- Benefits of riparian planting are scientifically proven, they form part of the national drive to improve fresh water quality and address some of the very issues people in the area are concerned about, most importantly the quality of the water and stabilising banks.
- Short growing natives have been chosen to retain water views, we are NOT creating a wetland.
- Riparian planting will also improve biodiversity, by reducing water temperature and improving habitat for native resident species.
- Planting is a fundamental part of the resource consent for the stormwater reserve.
We acknowledge the passion residents of Royal Palm Beach have for this area, and their contribution to the early development and maintenance of the stormwater reserve. Residents from the wider community enjoy and use the reserve, which has enduring cultural value to the iwi and hapu who have been associated with the area for many centuries.
The reserve is council owned land that forms part of a stormwater network managed for the benefit of the wider community. It is available for public use and enjoyment under the specific requirements of a resource consent.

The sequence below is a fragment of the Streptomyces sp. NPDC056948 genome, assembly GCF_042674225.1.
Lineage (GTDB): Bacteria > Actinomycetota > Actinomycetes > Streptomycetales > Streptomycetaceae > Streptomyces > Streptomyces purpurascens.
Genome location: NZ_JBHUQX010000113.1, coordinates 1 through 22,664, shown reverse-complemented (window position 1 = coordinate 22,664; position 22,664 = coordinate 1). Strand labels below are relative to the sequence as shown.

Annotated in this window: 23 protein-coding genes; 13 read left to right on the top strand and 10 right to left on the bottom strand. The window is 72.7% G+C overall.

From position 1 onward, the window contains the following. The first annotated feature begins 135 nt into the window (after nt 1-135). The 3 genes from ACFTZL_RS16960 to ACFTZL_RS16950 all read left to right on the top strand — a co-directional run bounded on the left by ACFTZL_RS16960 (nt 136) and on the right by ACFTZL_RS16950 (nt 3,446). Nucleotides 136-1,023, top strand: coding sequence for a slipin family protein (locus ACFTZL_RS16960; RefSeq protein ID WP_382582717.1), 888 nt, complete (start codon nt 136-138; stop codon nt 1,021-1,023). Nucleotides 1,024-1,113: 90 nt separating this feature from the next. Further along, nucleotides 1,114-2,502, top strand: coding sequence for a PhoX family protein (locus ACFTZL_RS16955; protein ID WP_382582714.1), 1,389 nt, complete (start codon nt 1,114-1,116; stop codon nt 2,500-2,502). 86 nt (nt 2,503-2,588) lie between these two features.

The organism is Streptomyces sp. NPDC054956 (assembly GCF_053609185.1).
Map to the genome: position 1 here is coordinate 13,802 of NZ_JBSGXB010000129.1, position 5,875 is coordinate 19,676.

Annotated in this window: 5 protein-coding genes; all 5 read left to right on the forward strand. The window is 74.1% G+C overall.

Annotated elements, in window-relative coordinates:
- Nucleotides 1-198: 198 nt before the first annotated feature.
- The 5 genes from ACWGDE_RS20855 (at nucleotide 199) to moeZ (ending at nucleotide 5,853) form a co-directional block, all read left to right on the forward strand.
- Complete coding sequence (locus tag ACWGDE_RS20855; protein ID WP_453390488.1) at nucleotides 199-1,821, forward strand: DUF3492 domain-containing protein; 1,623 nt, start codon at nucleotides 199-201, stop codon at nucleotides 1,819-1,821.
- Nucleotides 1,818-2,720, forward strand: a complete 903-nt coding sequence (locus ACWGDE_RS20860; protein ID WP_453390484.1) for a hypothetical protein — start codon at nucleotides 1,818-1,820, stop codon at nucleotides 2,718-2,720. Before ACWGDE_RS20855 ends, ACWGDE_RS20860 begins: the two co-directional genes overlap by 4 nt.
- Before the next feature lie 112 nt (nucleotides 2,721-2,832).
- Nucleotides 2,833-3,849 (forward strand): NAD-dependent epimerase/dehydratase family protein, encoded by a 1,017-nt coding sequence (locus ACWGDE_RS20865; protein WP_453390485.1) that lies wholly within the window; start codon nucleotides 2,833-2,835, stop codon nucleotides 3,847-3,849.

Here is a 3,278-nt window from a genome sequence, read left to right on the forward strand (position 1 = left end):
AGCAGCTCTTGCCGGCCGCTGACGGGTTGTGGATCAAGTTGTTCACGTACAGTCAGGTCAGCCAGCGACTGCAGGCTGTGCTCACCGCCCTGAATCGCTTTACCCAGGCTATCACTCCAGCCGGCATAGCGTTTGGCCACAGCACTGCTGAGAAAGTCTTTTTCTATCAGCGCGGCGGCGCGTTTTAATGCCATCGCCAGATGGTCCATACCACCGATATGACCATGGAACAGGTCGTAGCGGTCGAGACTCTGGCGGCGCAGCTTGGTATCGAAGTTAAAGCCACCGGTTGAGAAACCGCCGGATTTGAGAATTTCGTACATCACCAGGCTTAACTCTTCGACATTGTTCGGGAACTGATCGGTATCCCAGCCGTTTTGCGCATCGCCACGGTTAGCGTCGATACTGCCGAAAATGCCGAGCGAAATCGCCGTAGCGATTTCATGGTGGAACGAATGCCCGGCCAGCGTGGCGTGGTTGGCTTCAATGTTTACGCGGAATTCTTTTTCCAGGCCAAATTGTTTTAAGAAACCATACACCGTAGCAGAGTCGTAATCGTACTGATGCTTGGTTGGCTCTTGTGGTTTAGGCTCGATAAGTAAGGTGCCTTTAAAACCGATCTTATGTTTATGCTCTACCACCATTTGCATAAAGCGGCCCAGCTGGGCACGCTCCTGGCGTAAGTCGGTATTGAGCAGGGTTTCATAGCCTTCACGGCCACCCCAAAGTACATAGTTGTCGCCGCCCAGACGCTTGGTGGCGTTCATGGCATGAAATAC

History of Te Ara O Wairākei
Long time Pāpāmoa residents might remember this waterway was once known as the Pāpāmoa Main Drain. In 2004 the original name of the stream, Wairākei, was reinstated and in recognition, more recently, the reserve was named Te Ara O Wairākei - the path of the Wairākei.
The stormwater function of the corridor has a history that pre-dates residential development by many decades and has been maintained by successive Boards and Council organisations.
Until 1910, the Wairākei Stream headwaters flowed down from Pāpāmoa Hills and Otawa. The headwaters merged with the dune wetlands of Omanu and Pāpāmoa, west of Domain Road. The Omanu and Pāpāmoa wetlands (low lying swamps between dune ridges, still visible today on undeveloped land) extended for kilometres between Omanu and the Kaituna River. The Wairākei Stream flowed east towards the Kaituna River, before turning west again and flowing out to sea at the Taylor Reserve estuary.